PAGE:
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Bonnie Paulson Books

eHoneymoon, book 4

eHoneymoon, book 4

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Two best-friends matched for marriage… One honeymoon to make it work.

Neither of them is certain they’re making the right choice…


Gripping my small purse, I slid into the seat across from him. Kicking his shin softly with my toe, I arched my brow. “How many phone numbers do you have so far? We haven’t even started the night and I can really see them checking you out.” I winked and opened the menu. I already knew what I would get. In fact, Dylan knew me so well, I wouldn’t be surprised if a Mai Tai and a plate of onion rings and mozzarella sticks showed up as I sat down.

“You’re just jealous. I told you, I could be a one phone number guy. All you have to do is say the word.” Dylan’s deliciously decadent lips curved in a knowing smile as he threw down the challenge that was so common between us. I swear he teased me just because he knew he could.

I folded up the menu and tapped its surface when I laid it down. “I couldn’t be with a guy who doesn’t order before I get here.” I had fallen for his games way too many times, believing it would always only be me.

He just didn’t know it.

We started out as close friends in junior high and graduated as best friends. We were inseparable. A lot of the guys I dated couldn’t handle me being best friends with a guy, especially one who looked the way Dylan did. In high school though, he was an extra hundred to a hundred-and-fifty pounds heavier. Back then, he wasn’t as much competition as he was now.

The older we got, the more we depended on each other. And dang it, the older we got, the more good looking he got. Some things weren’t fair.

Before it became impossible for us to distinguish between what was my life and what was his, we had to do something. I had an idea I wanted to implement that night, but only if he was up for it. He’d been talking about a marriage app for a while and I was finally interested in checking it out.

I leaned across the table and smiled, teasing him. “It’s okay, you’re getting old. I don’t expect you to order me a drink or my appetizers every time we come here.” I winked and scratched my nails across the green Formica top. I flipped my thick black hair over my shoulder. I’d left it down because Dylan convinced me down was the best style for the type of night we were up for. I wasn’t so sure since it was already irritating me.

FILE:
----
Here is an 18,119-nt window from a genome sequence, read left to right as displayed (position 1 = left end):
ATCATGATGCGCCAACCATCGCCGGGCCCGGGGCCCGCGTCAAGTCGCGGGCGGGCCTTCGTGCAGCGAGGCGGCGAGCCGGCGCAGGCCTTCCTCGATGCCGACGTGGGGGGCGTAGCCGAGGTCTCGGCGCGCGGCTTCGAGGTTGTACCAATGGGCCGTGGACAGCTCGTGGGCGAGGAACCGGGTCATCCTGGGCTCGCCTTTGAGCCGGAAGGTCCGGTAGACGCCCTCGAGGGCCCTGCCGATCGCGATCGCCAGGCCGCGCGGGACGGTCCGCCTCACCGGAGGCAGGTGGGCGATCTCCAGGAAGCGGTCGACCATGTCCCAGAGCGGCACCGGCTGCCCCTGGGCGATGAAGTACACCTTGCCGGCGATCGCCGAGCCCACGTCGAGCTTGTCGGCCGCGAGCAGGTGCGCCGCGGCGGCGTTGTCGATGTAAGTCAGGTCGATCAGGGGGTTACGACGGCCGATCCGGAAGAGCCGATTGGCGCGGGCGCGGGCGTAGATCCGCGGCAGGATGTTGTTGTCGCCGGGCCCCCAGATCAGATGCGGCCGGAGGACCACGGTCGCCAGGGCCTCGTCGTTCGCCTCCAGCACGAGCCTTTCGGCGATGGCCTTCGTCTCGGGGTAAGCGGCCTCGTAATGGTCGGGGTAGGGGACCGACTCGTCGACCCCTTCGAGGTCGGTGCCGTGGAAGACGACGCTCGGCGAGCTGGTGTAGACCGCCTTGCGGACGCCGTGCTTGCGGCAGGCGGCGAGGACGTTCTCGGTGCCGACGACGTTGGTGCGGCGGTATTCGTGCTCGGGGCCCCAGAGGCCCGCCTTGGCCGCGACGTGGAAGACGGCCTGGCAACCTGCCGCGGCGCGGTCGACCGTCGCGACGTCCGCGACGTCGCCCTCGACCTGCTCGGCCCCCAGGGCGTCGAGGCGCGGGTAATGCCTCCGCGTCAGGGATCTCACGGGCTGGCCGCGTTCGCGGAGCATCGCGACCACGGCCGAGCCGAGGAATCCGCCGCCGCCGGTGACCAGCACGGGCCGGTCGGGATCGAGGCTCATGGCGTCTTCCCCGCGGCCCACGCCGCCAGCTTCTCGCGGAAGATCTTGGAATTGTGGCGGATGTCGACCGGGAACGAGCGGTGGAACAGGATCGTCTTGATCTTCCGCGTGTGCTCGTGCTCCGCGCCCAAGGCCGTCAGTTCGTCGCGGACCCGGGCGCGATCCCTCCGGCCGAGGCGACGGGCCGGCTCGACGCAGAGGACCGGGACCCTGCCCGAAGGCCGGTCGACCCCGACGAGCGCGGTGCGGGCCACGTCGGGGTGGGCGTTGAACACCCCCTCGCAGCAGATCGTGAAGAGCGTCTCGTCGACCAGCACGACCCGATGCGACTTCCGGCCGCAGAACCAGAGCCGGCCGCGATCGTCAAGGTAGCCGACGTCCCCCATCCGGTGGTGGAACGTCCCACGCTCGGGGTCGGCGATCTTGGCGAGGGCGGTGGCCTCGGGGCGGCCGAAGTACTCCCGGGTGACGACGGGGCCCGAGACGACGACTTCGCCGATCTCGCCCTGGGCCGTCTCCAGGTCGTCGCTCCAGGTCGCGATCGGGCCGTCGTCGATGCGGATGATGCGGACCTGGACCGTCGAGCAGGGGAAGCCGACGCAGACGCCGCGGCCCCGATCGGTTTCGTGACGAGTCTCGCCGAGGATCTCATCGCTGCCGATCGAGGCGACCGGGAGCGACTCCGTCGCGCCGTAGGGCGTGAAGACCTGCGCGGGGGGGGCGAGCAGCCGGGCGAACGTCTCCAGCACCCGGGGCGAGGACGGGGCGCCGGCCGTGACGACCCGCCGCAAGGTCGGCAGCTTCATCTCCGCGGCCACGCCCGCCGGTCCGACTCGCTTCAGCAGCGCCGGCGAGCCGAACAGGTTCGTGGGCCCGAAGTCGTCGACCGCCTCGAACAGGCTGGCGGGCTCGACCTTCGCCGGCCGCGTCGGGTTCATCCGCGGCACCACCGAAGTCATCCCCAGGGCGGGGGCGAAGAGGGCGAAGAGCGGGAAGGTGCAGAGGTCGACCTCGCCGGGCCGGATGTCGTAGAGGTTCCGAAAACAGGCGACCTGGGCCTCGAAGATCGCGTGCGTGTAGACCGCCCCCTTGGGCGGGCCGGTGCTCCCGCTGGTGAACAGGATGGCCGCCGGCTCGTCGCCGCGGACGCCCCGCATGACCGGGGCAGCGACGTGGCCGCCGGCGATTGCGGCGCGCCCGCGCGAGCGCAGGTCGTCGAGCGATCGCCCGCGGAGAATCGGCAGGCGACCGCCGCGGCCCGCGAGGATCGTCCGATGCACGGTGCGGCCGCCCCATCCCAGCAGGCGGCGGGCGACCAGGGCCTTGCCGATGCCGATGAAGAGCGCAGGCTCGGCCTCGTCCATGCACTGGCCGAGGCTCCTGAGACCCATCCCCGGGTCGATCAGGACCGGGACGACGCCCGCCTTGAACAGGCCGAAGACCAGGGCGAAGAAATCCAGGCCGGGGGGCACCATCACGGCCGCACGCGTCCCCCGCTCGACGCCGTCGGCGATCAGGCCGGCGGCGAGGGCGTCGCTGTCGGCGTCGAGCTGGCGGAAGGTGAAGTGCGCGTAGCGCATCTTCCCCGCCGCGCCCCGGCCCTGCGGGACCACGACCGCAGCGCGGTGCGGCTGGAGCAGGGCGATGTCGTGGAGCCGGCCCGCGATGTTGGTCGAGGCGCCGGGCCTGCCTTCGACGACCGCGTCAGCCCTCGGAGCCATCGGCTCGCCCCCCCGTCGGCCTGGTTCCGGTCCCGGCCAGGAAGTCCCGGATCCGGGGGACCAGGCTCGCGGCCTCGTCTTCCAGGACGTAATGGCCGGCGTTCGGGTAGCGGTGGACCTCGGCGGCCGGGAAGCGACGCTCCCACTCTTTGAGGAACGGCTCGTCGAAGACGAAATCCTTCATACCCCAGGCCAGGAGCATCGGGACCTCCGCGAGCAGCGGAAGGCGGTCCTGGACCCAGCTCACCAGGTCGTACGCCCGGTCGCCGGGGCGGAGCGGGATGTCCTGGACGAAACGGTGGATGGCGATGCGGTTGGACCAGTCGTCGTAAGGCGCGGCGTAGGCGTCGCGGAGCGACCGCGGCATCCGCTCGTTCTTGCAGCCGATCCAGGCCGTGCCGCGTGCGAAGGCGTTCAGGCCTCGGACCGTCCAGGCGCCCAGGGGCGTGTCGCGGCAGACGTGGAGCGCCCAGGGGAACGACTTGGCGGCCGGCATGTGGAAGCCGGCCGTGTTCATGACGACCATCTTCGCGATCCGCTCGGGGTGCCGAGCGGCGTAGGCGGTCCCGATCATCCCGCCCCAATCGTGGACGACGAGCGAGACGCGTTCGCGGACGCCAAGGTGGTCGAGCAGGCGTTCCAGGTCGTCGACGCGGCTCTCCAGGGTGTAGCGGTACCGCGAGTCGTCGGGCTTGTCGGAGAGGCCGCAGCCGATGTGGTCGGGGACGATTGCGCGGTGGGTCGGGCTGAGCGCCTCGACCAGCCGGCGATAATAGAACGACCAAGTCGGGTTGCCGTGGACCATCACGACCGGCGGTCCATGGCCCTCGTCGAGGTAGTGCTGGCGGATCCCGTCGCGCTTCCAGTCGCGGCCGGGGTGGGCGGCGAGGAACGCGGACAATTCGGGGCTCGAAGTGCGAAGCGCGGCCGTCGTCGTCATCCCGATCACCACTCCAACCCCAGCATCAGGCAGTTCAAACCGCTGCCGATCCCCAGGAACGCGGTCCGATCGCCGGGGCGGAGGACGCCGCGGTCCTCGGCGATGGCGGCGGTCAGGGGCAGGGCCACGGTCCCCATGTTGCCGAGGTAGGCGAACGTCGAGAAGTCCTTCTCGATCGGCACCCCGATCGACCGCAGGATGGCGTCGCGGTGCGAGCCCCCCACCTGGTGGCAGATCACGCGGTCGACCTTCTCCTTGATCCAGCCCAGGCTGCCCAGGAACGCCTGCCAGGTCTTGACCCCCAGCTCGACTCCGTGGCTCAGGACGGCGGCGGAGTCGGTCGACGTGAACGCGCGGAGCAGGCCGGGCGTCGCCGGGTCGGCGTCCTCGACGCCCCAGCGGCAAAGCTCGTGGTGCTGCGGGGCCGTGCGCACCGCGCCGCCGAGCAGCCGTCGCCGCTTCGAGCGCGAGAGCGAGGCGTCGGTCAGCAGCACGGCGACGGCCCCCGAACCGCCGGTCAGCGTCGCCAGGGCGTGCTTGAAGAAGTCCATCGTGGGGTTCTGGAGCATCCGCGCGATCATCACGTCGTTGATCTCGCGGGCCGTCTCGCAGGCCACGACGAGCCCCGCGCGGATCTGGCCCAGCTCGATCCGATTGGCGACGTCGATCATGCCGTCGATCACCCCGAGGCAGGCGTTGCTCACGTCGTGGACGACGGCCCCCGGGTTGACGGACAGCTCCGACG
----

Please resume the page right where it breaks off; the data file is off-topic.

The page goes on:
He folded his arms and sat back, his forearms rippling as he considered me. Tilting his head toward the newly arrived waitress, he drawled. “I’ll take your apology whenever you’re ready to give it.” Of course, a Saturday would put them a little behind. The items were late and not because of Dylan.

Heat flushed my cheeks and I nodded my thanks to the woman as she sat my overflowing plate down, alongside a Mai Tai on a napkin. I waited until she dropped off his burger and left. I didn’t need any witnesses to my groveling. “You’re right. I’m sorry. I was just teasing, but I’m tense about this reunion. I still can’t believe you’re going on vacation in a week and a half. I don’t know what I’m supposed to do with myself.

Big Dog won’t even need me. I won’t be needed.” I ended on a half-wail that I stopped with a side-smirk. “Don’t you feel bad for me?”

I wasn’t joking though. I really did feel like I was being abandoned. At least on some level I couldn’t reach. I glanced around the restaurant, the bright colors suddenly more somber at the thought of my impending loneliness and boredom.

“Come with me. It’ll be fun.” Dylan lifted his amber beer, peering at me over the rim of his glass. “We have to close Big Dog anyway. There’s nothing you can do while it’s under construction. Maybe you should come with me. We can do some market research.” He offered a compelling argument, but I couldn’t go on vacation with him. That’s where I drew the line.